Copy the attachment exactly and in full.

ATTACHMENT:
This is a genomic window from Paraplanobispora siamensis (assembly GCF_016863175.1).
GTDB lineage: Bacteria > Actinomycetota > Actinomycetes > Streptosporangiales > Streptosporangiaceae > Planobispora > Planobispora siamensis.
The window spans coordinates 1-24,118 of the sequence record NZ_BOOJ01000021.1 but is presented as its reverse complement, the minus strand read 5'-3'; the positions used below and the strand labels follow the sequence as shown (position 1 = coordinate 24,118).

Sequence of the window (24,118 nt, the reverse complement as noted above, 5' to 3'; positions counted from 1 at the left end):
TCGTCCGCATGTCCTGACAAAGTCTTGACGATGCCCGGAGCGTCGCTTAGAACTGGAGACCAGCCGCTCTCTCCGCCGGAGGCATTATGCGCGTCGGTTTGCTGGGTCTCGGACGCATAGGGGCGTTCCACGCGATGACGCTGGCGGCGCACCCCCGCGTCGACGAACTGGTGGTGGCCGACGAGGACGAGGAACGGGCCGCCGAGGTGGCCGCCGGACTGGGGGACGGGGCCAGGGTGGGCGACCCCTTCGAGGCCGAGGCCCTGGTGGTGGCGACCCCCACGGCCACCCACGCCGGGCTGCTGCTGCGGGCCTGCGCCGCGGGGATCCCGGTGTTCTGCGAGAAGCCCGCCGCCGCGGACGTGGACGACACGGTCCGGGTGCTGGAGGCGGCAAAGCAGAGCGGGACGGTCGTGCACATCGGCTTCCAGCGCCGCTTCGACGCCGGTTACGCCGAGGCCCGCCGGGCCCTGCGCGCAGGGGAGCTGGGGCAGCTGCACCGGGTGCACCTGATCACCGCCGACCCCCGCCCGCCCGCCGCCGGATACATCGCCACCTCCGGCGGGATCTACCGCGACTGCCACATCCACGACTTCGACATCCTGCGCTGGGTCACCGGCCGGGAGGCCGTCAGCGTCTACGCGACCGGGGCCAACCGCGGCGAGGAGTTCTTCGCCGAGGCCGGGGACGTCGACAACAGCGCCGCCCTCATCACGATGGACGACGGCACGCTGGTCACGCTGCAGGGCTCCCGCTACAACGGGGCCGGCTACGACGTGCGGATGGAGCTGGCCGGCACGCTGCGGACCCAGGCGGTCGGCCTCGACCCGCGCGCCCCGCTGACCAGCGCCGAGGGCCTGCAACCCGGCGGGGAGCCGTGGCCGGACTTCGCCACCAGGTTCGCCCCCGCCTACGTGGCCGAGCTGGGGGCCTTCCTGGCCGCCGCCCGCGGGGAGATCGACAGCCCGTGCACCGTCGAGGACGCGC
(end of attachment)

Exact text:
This is a genomic window from Paraplanobispora siamensis (assembly GCF_016863175.1).
GTDB lineage: Bacteria > Actinomycetota > Actinomycetes > Streptosporangiales > Streptosporangiaceae > Planobispora > Planobispora siamensis.
The window spans coordinates 1-24,118 of the sequence record NZ_BOOJ01000021.1 but is presented as its reverse complement, the minus strand read 5'-3'; the positions used below and the strand labels follow the sequence as shown (position 1 = coordinate 24,118).

Sequence of the window (24,118 nt, the reverse complement as noted above, 5' to 3'; positions counted from 1 at the left end):
TCGTCCGCATGTCCTGACAAAGTCTTGACGATGCCCGGAGCGTCGCTTAGAACTGGAGACCAGCCGCTCTCTCCGCCGGAGGCATTATGCGCGTCGGTTTGCTGGGTCTCGGACGCATAGGGGCGTTCCACGCGATGACGCTGGCGGCGCACCCCCGCGTCGACGAACTGGTGGTGGCCGACGAGGACGAGGAACGGGCCGCCGAGGTGGCCGCCGGACTGGGGGACGGGGCCAGGGTGGGCGACCCCTTCGAGGCCGAGGCCCTGGTGGTGGCGACCCCCACGGCCACCCACGCCGGGCTGCTGCTGCGGGCCTGCGCCGCGGGGATCCCGGTGTTCTGCGAGAAGCCCGCCGCCGCGGACGTGGACGACACGGTCCGGGTGCTGGAGGCGGCAAAGCAGAGCGGGACGGTCGTGCACATCGGCTTCCAGCGCCGCTTCGACGCCGGTTACGCCGAGGCCCGCCGGGCCCTGCGCGCAGGGGAGCTGGGGCAGCTGCACCGGGTGCACCTGATCACCGCCGACCCCCGCCCGCCCGCCGCCGGATACATCGCCACCTCCGGCGGGATCTACCGCGACTGCCACATCCACGACTTCGACATCCTGCGCTGGGTCACCGGCCGGGAGGCCGTCAGCGTCTACGCGACCGGGGCCAACCGCGGCGAGGAGTTCTTCGCCGAGGCCGGGGACGTCGACAACAGCGCCGCCCTCATCACGATGGACGACGGCACGCTGGTCACGCTGCAGGGCTCCCGCTACAACGGGGCCGGCTACGACGTGCGGATGGAGCTGGCCGGCACGCTGCGGACCCAGGCGGTCGGCCTCGACCCGCGCGCCCCGCTGACCAGCGCCGAGGGCCTGCAACCCGGCGGGGAGCCGTGGCCGGACTTCGCCACCAGGTTCGCCCCCGCCTACGTGGCCGAGCTGGGGGCCTTCCTGGCCGCCGCCCGCGGGGAGATCGACAGCCCGTGCACCGTCGAGGACGCGC